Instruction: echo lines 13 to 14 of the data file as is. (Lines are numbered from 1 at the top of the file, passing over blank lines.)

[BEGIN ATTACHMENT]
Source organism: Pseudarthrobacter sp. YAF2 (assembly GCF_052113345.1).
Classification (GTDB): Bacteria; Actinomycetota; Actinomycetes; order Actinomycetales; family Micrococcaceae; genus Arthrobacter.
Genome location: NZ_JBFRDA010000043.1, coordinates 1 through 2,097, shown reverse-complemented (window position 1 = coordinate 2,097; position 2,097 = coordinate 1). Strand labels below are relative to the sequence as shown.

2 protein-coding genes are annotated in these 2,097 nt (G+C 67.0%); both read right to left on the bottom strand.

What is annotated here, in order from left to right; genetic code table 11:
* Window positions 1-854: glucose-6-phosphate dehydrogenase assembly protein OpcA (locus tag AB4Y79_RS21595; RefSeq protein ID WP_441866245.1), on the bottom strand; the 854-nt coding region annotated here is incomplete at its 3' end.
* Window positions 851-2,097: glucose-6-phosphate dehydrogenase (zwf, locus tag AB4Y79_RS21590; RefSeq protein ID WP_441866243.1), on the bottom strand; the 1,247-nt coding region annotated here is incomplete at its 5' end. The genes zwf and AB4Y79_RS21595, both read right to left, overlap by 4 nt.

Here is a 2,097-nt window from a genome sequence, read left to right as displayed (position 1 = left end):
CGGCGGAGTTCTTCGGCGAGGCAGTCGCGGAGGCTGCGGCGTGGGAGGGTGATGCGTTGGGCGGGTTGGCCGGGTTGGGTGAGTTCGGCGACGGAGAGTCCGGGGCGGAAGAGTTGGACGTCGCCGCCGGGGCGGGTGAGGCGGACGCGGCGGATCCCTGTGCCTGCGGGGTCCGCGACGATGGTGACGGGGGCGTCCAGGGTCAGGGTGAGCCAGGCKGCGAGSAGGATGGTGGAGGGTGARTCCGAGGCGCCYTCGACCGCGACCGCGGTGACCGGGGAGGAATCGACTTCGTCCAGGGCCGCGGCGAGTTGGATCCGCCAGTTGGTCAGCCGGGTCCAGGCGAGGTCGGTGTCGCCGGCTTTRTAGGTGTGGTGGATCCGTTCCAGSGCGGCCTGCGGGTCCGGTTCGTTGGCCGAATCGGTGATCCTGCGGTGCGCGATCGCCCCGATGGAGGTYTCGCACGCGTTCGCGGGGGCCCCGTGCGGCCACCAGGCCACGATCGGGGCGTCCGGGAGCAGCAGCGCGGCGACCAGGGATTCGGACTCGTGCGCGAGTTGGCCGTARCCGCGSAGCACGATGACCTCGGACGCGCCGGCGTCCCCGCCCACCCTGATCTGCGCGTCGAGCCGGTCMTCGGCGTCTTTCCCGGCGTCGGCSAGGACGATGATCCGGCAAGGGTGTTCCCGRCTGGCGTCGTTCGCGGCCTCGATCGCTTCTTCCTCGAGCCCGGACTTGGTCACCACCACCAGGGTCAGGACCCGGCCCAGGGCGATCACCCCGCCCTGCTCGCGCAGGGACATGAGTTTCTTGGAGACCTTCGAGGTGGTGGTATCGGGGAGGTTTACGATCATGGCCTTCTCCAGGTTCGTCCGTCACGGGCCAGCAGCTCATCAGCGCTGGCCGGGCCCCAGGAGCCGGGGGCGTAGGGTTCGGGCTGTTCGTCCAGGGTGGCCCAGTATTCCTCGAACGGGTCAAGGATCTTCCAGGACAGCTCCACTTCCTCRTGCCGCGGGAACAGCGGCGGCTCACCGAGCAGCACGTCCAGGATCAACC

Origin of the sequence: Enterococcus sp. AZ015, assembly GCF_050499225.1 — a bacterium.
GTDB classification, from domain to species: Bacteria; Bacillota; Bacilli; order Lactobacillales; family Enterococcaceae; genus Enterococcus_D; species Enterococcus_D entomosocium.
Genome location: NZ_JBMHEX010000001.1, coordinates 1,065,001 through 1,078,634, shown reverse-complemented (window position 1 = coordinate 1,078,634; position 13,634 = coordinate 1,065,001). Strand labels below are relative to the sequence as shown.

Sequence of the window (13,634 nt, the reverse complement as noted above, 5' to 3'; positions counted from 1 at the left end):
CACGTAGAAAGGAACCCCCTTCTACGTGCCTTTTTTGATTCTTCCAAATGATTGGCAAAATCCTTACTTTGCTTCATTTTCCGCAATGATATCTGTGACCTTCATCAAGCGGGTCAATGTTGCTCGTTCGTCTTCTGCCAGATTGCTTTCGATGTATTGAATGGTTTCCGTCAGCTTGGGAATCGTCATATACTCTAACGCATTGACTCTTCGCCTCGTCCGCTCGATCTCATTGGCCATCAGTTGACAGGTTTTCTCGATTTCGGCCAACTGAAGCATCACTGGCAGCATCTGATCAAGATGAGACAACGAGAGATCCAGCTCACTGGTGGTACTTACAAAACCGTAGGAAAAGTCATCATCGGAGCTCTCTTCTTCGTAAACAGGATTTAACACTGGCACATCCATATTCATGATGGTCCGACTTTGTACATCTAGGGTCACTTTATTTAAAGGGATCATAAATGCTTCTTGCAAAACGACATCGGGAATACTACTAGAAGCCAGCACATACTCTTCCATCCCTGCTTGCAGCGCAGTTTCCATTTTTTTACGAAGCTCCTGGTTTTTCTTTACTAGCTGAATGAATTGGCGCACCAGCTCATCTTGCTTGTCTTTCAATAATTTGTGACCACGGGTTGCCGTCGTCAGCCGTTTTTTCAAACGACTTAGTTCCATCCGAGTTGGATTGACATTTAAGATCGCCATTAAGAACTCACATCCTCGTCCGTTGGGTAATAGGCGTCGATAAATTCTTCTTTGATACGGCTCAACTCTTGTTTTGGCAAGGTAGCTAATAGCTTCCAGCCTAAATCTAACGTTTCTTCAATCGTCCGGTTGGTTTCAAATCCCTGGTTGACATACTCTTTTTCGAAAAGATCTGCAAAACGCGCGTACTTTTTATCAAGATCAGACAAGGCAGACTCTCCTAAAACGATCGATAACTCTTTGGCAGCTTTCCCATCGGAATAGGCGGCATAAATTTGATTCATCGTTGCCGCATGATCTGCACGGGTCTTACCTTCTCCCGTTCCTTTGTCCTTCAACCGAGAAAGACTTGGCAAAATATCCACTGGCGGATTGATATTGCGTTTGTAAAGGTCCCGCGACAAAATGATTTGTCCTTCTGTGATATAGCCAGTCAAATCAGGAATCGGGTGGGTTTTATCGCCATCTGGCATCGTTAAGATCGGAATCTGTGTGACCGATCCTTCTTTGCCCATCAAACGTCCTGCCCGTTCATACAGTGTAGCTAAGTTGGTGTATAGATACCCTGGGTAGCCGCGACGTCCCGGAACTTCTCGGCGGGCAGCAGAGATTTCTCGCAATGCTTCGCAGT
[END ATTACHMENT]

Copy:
Sequence of the window (13,634 nt, the reverse complement as noted above, 5' to 3'; positions counted from 1 at the left end):
CACGTAGAAAGGAACCCCCTTCTACGTGCCTTTTTTGATTCTTCCAAATGATTGGCAAAATCCTTACTTTGCTTCATTTTCCGCAATGATATCTGTGACCTTCATCAAGCGGGTCAATGTTGCTCGTTCGTCTTCTGCCAGATTGCTTTCGATGTATTGAATGGTTTCCGTCAGCTTGGGAATCGTCATATACTCTAACGCATTGACTCTTCGCCTCGTCCGCTCGATCTCATTGGCCATCAGTTGACAGGTTTTCTCGATTTCGGCCAACTGAAGCATCACTGGCAGCATCTGATCAAGATGAGACAACGAGAGATCCAGCTCACTGGTGGTACTTACAAAACCGTAGGAAAAGTCATCATCGGAGCTCTCTTCTTCGTAAACAGGATTTAACACTGGCACATCCATATTCATGATGGTCCGACTTTGTACATCTAGGGTCACTTTATTTAAAGGGATCATAAATGCTTCTTGCAAAACGACATCGGGAATACTACTAGAAGCCAGCACATACTCTTCCATCCCTGCTTGCAGCGCAGTTTCCATTTTTTTACGAAGCTCCTGGTTTTTCTTTACTAGCTGAATGAATTGGCGCACCAGCTCATCTTGCTTGTCTTTCAATAATTTGTGACCACGGGTTGCCGTCGTCAGCCGTTTTTTCAAACGACTTAGTTCCATCCGAGTTGGATTGACATTTAAGATCGCCATTAAGAACTCACATCCTCGTCCGTTGGGTAATAGGCGTCGATAAATTCTTCTTTGATACGGCTCAACTCTTGTTTTGGCAAGGTAGCTAATAGCTTCCAGCCTAAATCTAACGTTTCTTCAATCGTCCGGTTGGTTTCAAATCCCTGGTTGACATACTCTTTTTCGAAAAGATCTGCAAAACGCGCGTACTTTTTATCAAGATCAGACAAGGCAGACTCTCCTAAAACGATCGATAACTCTTTGGCAGCTTTCCCATCGGAATAGGCGGCATAAATTTGATTCATCGTTGCCGCATGATCTGCACGGGTCTTACCTTCTCCCGTTCCTTTGTCCTTCAACCGAGAAAGACTTGGCAAAATATCCACTGGCGGATTGATATTGCGTTTGTAAAGGTCCCGCGACAAAATGATTTGTCCTTCTGTGATATAGCCAGTCAAATCAGGAATCGGGTGGGTTTTATCGCCATCTGGCATCGTTAAGATCGGAATCTGTGTGACCGATCCTTCTTTGCCCATCAAACGTCCTGCCCGTTCATACAGTGTAGCTAAGTTGGTGTATAGATACCCTGGGTAGCCGCGACGTCCCGGAACTTCTCGGCGGGCAGCAGAGATTTCTCGCAATGCTTCGCAGT